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lambda functions

lambda functions

Posted Dec 10, 2005 8:28 UTC (Sat) by ncm (subscriber, #165)
In reply to: lambda functions by dvdeug
Parent article: The Boost C++ Libraries

None of those scripting languages, nor "web languages", nor Visual Basic came from academia. For that matter, neither did FORTRAN or COBOL. Most have been reviled by academia, for generally good reasons. The various LISPs, Prologs, Haskell, the MLs, and suchlike have largely failed to escape academia, also for good reasons. Industry briefly flirted with Algol, Pascal, Ada, and their ilk, as well as Smalltalk, and then largely abandoned them, again for good reasons.

C++, in its original conception, supported one important new concept: the destructor. Languages conceived since have failed to adopt it, limiting the effectiveness of their exception handling, and the languages' industrial usefulness. (No, "finalize" doesn't help.)

Later additions, particularly templates in the form standardized by ISO, enabled STL, Boost, and a constellation of matrix- and signal-processing libraries that outperform languages specialized for the purpose. Only CAML has matched C++'s capability to define fast, powerful libraries, but often cannot be used industrially because of its limited support for resource management.

Object orientation has turned out not to be nearly so important as the '90s hype machine suggested. Languages designed to the hypesters' criteria have turned out peculiarly limited.

Why should academia care about industrial usefulness? Arguably, no reason; certainly academic art and literary criticism have precious little to do with actual art or literature. However, an academic who cares to avoid sterility and irrelevance must confront fundamentally hard, large real-world problems. Such problems are, by their nature, not limited to conveniently proscribed domains. Tools to address them must be equally well prepared for bit twiddling, lambda calculus, hard-core numerics, real-time hardware resource management, fancy data structures, and what-have-you. Academic CS department hostility to serious engineering needs leaves its graduates ill-prepared to contribute.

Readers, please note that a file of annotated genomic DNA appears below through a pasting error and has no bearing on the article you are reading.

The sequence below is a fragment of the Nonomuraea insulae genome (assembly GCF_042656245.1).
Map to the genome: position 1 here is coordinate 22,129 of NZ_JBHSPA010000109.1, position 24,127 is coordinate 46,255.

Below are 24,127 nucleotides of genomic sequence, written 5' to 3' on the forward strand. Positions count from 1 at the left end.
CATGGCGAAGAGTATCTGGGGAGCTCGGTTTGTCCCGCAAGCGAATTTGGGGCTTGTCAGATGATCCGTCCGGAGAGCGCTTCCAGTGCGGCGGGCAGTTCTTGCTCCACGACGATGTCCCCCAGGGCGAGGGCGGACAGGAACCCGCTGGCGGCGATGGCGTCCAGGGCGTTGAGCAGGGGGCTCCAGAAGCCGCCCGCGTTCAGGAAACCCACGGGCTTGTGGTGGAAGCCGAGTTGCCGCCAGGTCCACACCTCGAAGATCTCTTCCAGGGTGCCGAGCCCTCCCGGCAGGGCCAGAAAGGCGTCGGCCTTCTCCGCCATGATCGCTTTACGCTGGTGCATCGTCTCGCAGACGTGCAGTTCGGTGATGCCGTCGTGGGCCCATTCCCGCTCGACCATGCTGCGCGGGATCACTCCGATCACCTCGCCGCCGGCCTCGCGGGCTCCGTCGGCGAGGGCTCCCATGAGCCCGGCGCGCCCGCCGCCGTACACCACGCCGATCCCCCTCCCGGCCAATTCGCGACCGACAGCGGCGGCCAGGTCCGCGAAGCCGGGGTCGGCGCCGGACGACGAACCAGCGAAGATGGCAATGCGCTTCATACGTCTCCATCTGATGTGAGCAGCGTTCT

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lambda functions

Posted Dec 10, 2005 8:46 UTC (Sat) by dvdeug (subscriber, #10998) [Link]

Most concepts embedded in C++ were originally developed in academic languages. It's not always about the languages academia developed; it's about how they influenced the languages that everyone uses.

Once again, your definition of industrial usefulness ignores most real-life problems. A huge number of computer people run servers; they may not touch a compiled language for years on end, but write and edit in scripting languages all day long. Or they may maintain websites or write Java games to be played on line, or program off-line games in Python, like Civ 4. Not every real life problem is to be tackled with C++.

lambda functions

Posted Dec 10, 2005 10:21 UTC (Sat) by ncm (subscriber, #165) [Link]

As I said, most problems are easy. Actually, most hard problems don't involve any coding whatsoever.

You don't learn much from solving the same easy problem over and over, or even from solving lots of easy problems. Hard problems teach deep lessons, if you can bring yourself to pay attention. A problem that was impossible to solve until you invented something new is more precious than any book.

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